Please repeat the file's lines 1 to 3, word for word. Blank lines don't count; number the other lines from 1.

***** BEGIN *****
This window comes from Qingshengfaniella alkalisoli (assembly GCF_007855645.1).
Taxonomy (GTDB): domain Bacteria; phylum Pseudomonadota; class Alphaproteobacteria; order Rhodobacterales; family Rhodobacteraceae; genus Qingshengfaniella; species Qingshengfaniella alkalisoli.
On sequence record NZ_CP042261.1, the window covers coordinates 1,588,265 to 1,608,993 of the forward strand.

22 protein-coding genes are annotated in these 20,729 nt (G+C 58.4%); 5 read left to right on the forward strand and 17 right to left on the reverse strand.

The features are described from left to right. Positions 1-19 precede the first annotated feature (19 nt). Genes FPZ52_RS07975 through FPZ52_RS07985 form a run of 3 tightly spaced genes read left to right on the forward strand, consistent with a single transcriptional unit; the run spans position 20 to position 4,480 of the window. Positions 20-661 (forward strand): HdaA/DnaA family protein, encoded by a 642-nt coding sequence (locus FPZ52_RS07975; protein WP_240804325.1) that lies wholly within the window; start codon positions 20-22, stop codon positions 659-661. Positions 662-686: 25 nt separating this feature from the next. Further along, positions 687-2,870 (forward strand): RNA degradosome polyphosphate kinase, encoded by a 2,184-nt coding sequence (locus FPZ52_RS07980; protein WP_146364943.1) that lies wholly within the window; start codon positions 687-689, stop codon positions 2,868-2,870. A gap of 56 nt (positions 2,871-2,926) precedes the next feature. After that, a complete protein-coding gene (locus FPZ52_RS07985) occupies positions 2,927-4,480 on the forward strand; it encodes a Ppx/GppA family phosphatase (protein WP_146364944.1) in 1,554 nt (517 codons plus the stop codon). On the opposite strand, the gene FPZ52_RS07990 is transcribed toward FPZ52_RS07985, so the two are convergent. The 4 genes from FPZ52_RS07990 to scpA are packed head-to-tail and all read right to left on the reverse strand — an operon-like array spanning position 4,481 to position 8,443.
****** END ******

This window comes from Qingshengfaniella alkalisoli (assembly GCF_007855645.1).
Taxonomy (GTDB): domain Bacteria; phylum Pseudomonadota; class Alphaproteobacteria; order Rhodobacterales; family Rhodobacteraceae; genus Qingshengfaniella; species Qingshengfaniella alkalisoli.
On sequence record NZ_CP042261.1, the window covers coordinates 1,588,265 to 1,608,993 of the forward strand.